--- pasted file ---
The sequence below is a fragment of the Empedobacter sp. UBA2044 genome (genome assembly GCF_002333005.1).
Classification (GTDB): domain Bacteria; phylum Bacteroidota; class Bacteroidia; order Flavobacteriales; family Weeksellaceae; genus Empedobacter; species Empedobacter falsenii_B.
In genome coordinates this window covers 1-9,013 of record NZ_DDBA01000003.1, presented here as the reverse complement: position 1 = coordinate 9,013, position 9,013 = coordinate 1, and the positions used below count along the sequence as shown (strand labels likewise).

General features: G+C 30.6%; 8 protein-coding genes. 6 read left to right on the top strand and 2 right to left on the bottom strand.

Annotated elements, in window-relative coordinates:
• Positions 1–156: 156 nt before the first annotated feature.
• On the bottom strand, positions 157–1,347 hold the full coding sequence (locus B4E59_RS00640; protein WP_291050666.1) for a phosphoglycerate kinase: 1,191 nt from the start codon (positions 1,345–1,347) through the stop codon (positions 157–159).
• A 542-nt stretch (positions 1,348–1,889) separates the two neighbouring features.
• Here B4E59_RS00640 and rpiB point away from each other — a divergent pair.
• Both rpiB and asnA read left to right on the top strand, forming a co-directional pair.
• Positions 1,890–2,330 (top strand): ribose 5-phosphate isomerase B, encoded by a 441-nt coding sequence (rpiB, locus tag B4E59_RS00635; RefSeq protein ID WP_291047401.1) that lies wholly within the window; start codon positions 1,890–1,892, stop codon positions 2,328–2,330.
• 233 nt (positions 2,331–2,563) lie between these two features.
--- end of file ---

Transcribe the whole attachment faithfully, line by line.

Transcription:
The sequence below is a fragment of the Empedobacter sp. UBA2044 genome (genome assembly GCF_002333005.1).
Classification (GTDB): domain Bacteria; phylum Bacteroidota; class Bacteroidia; order Flavobacteriales; family Weeksellaceae; genus Empedobacter; species Empedobacter falsenii_B.
In genome coordinates this window covers 1-9,013 of record NZ_DDBA01000003.1, presented here as the reverse complement: position 1 = coordinate 9,013, position 9,013 = coordinate 1, and the positions used below count along the sequence as shown (strand labels likewise).

General features: G+C 30.6%; 8 protein-coding genes. 6 read left to right on the top strand and 2 right to left on the bottom strand.

Annotated elements, in window-relative coordinates:
• Positions 1–156: 156 nt before the first annotated feature.
• On the bottom strand, positions 157–1,347 hold the full coding sequence (locus B4E59_RS00640; protein WP_291050666.1) for a phosphoglycerate kinase: 1,191 nt from the start codon (positions 1,345–1,347) through the stop codon (positions 157–159).
• A 542-nt stretch (positions 1,348–1,889) separates the two neighbouring features.
• Here B4E59_RS00640 and rpiB point away from each other — a divergent pair.
• Both rpiB and asnA read left to right on the top strand, forming a co-directional pair.
• Positions 1,890–2,330 (top strand): ribose 5-phosphate isomerase B, encoded by a 441-nt coding sequence (rpiB, locus tag B4E59_RS00635; RefSeq protein ID WP_291047401.1) that lies wholly within the window; start codon positions 1,890–1,892, stop codon positions 2,328–2,330.
• 233 nt (positions 2,331–2,563) lie between these two features.